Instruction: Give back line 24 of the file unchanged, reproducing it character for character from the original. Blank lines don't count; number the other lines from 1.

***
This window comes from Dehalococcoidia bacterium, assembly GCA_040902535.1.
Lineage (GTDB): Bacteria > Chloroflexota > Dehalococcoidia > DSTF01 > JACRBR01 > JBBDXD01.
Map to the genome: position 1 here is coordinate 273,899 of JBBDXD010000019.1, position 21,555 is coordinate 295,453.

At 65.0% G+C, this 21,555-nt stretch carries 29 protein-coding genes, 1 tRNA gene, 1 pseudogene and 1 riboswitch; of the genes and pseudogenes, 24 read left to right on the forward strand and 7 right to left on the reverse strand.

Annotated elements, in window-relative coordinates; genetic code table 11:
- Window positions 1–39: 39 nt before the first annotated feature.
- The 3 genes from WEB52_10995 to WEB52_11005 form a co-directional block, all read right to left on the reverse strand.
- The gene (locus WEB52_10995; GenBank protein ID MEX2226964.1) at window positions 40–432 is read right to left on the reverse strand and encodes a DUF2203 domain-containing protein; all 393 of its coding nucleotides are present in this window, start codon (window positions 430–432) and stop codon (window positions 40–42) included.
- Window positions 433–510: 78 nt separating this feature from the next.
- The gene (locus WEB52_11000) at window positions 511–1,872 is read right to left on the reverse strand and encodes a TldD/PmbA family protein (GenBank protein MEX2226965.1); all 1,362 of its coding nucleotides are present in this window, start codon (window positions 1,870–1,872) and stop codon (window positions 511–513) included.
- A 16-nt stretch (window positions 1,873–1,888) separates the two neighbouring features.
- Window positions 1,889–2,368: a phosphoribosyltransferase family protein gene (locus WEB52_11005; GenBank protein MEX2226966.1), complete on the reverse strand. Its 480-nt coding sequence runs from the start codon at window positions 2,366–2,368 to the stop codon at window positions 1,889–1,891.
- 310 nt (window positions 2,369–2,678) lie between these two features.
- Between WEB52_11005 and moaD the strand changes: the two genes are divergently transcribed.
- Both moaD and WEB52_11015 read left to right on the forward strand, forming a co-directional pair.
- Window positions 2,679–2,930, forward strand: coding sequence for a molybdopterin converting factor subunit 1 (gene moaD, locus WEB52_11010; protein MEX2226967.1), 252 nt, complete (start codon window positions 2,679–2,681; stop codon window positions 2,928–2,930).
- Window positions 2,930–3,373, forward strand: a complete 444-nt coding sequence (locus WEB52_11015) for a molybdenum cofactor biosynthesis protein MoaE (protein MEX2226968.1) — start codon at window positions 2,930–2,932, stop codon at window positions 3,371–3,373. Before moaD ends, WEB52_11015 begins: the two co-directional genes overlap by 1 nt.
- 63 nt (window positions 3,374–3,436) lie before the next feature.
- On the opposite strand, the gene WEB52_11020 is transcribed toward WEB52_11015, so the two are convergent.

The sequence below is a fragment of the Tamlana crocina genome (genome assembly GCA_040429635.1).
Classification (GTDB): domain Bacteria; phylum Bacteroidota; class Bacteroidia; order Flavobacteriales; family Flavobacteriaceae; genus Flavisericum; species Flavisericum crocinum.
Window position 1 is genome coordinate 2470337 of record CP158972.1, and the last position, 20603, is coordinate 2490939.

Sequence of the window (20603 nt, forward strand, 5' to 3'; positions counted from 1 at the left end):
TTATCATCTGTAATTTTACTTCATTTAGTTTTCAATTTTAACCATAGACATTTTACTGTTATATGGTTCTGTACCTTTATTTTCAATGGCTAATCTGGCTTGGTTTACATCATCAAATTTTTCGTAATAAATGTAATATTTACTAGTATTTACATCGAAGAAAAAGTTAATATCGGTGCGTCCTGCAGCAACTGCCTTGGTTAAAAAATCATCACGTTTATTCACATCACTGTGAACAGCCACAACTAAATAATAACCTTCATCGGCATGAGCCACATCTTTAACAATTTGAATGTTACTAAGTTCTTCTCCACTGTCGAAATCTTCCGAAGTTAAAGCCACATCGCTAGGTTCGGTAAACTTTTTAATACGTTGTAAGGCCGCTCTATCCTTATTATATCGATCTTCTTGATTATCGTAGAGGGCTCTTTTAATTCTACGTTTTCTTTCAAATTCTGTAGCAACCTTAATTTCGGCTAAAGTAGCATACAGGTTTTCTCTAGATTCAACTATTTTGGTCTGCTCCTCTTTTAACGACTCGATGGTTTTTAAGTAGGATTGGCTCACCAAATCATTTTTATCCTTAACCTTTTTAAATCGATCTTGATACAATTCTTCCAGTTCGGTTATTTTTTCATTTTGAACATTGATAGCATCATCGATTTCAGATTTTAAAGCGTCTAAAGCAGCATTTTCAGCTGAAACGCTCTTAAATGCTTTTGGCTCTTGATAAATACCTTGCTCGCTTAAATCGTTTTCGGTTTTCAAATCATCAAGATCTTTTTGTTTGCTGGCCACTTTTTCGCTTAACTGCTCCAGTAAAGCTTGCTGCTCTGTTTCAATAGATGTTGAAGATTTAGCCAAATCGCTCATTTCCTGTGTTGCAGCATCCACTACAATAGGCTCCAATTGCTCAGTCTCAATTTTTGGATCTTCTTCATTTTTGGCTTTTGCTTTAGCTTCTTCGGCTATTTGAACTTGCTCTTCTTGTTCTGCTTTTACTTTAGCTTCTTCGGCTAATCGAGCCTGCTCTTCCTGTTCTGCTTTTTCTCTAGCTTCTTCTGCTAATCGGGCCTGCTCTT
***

TTATCATCTGTAATTTTACTTCATTTAGTTTTCAATTTTAACCATAGACATTTTACTGTTATATGGTTCTGTACCTTTATTTTCAATGGCTAATCTGGCTTGGTTTACATCATCAAATTTTTCGTAATAAATGTAATATTTACTAGTATTTACATCGAAGAAAAAGTTAATATCGGTGCGTCCTGCAGCAACTGCCTTGGTTAAAAAATCATCACGTTTATTCACATCACTGTGAACAGCCACAACTAAATAATAACCTTCATCGGCATGAGCCACATCTTTAACAATTTGAATGTTACTAAGTTCTTCTCCACTGTCGAAATCTTCCGAAGTTAAAGCCACATCGCTAGGTTCGGTAAACTTTTTAATACGTTGTAAGGCCGCTCTATCCTTATTATATCGATCTTCTTGATTATCGTAGAGGGCTCTTTTAATTCTACGTTTTCTTTCAAATTCTGTAGCAACCTTAATTTCGGCTAAAGTAGCATACAGGTTTTCTCTAGATTCAACTATTTTGGTCTGCTCCTCTTTTAACGACTCGATGGTTTTTAAGTAGGATTGGCTCACCAAATCATTTTTATCCTTAACCTTTTTAAATCGATCTTGATACAATTCTTCCAGTTCGGTTATTTTTTCATTTTGAACATTGATAGCATCATCGATTTCAGATTTTAAAGCGTCTAAAGCAGCATTTTCAGCTGAAACGCTCTTAAATGCTTTTGGCTCTTGATAAATACCTTGCTCGCTTAAATCGTTTTCGGTTTTCAAATCATCAAGATCTTTTTGTTTGCTGGCCACTTTTTCGCTTAACTGCTCCAGTAAAGCTTGCTGCTCTGTTTCAATAGATGTTGAAGATTTAGCCAAATCGCTCATTTCCTGTGTTGCAGCATCCACTACAATAGGCTCCAATTGCTCAGTCTCAATTTTTGGATCTTCTTCATTTTTGGCTTTTGCTTTAGCTTCTTCGGCTATTTGAACTTGCTCTTCTTGTTCTGCTTTTACTTTAGCTTCTTCGGCTAATCGAGCCTGCTCTTCCTGTTCTGCTTTTTCTCTAGCTTCTTCTGCTAATCGGGCCTGCTCTT